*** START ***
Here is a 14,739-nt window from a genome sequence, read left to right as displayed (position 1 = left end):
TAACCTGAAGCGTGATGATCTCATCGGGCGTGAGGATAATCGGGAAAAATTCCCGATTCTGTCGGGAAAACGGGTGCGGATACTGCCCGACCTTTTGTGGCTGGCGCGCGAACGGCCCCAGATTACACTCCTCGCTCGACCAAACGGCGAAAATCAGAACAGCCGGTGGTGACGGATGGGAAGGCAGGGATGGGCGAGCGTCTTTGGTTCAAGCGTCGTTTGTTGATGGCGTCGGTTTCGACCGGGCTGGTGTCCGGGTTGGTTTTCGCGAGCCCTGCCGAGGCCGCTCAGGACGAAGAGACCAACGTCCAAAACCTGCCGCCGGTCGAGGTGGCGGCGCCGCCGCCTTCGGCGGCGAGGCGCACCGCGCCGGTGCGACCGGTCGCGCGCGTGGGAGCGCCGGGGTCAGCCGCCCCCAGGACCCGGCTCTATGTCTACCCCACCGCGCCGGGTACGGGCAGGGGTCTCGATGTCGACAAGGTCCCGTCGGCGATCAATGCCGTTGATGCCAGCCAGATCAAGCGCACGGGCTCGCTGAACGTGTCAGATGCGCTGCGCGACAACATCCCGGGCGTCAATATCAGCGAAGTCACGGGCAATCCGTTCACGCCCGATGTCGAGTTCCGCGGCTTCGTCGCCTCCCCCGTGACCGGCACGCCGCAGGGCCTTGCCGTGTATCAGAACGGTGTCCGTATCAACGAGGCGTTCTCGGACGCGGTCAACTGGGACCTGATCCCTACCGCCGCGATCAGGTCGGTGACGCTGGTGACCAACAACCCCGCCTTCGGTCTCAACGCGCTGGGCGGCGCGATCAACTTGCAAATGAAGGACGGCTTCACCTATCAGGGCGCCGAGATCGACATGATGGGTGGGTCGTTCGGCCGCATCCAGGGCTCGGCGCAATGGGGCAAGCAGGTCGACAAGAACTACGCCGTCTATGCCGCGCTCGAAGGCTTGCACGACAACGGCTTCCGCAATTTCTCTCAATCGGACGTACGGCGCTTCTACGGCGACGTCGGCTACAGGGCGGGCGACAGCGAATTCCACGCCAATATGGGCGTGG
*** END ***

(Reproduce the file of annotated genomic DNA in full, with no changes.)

Here is a 14,739-nt window from a genome sequence, read left to right as displayed (position 1 = left end):
TAACCTGAAGCGTGATGATCTCATCGGGCGTGAGGATAATCGGGAAAAATTCCCGATTCTGTCGGGAAAACGGGTGCGGATACTGCCCGACCTTTTGTGGCTGGCGCGCGAACGGCCCCAGATTACACTCCTCGCTCGACCAAACGGCGAAAATCAGAACAGCCGGTGGTGACGGATGGGAAGGCAGGGATGGGCGAGCGTCTTTGGTTCAAGCGTCGTTTGTTGATGGCGTCGGTTTCGACCGGGCTGGTGTCCGGGTTGGTTTTCGCGAGCCCTGCCGAGGCCGCTCAGGACGAAGAGACCAACGTCCAAAACCTGCCGCCGGTCGAGGTGGCGGCGCCGCCGCCTTCGGCGGCGAGGCGCACCGCGCCGGTGCGACCGGTCGCGCGCGTGGGAGCGCCGGGGTCAGCCGCCCCCAGGACCCGGCTCTATGTCTACCCCACCGCGCCGGGTACGGGCAGGGGTCTCGATGTCGACAAGGTCCCGTCGGCGATCAATGCCGTTGATGCCAGCCAGATCAAGCGCACGGGCTCGCTGAACGTGTCAGATGCGCTGCGCGACAACATCCCGGGCGTCAATATCAGCGAAGTCACGGGCAATCCGTTCACGCCCGATGTCGAGTTCCGCGGCTTCGTCGCCTCCCCCGTGACCGGCACGCCGCAGGGCCTTGCCGTGTATCAGAACGGTGTCCGTATCAACGAGGCGTTCTCGGACGCGGTCAACTGGGACCTGATCCCTACCGCCGCGATCAGGTCGGTGACGCTGGTGACCAACAACCCCGCCTTCGGTCTCAACGCGCTGGGCGGCGCGATCAACTTGCAAATGAAGGACGGCTTCACCTATCAGGGCGCCGAGATCGACATGATGGGTGGGTCGTTCGGCCGCATCCAGGGCTCGGCGCAATGGGGCAAGCAGGTCGACAAGAACTACGCCGTCTATGCCGCGCTCGAAGGCTTGCACGACAACGGCTTCCGCAATTTCTCTCAATCGGACGTACGGCGCTTCTACGGCGACGTCGGCTACAGGGCGGGCGACAGCGAATTCCACGCCAATATGGGCGTGG